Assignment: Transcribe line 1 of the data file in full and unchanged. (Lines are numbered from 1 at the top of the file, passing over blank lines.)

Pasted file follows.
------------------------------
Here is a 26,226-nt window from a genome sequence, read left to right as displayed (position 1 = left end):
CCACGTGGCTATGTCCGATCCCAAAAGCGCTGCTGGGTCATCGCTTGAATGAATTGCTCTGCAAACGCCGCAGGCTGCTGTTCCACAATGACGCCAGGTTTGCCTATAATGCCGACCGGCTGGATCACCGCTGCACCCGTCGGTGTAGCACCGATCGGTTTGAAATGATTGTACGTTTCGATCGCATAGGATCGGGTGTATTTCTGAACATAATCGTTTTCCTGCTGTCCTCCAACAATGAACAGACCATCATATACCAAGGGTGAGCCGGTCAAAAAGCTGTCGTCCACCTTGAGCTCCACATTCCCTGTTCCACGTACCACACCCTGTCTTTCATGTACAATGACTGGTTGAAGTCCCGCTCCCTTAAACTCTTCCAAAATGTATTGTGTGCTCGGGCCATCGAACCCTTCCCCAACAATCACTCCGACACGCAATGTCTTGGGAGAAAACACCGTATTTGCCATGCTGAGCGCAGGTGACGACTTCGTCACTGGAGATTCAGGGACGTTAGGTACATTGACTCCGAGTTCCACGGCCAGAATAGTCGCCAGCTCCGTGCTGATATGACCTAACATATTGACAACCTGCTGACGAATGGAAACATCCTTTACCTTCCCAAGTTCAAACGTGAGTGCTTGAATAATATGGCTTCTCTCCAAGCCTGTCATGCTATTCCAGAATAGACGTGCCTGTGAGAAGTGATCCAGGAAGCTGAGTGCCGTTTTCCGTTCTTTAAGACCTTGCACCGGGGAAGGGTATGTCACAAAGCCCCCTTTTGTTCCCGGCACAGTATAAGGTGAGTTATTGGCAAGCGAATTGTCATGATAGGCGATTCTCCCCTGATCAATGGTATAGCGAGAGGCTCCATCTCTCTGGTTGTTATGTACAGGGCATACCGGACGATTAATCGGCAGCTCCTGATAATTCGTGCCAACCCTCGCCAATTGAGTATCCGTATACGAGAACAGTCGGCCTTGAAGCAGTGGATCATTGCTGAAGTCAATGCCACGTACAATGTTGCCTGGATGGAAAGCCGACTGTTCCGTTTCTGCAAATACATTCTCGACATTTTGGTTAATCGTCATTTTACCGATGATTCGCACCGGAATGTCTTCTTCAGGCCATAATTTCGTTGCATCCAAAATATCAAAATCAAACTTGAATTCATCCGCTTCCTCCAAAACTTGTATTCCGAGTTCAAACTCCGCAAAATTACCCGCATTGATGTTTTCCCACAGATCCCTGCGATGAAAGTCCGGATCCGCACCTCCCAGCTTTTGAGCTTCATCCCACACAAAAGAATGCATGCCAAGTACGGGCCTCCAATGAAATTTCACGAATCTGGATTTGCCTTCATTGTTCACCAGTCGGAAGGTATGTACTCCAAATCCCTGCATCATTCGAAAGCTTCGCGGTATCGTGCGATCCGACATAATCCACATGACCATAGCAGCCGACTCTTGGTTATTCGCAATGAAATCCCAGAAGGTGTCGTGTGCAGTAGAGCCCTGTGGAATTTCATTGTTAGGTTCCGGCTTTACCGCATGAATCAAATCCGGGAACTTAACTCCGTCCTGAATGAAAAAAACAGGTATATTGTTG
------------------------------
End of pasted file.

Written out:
Here is a 26,226-nt window from a genome sequence, read left to right as displayed (position 1 = left end):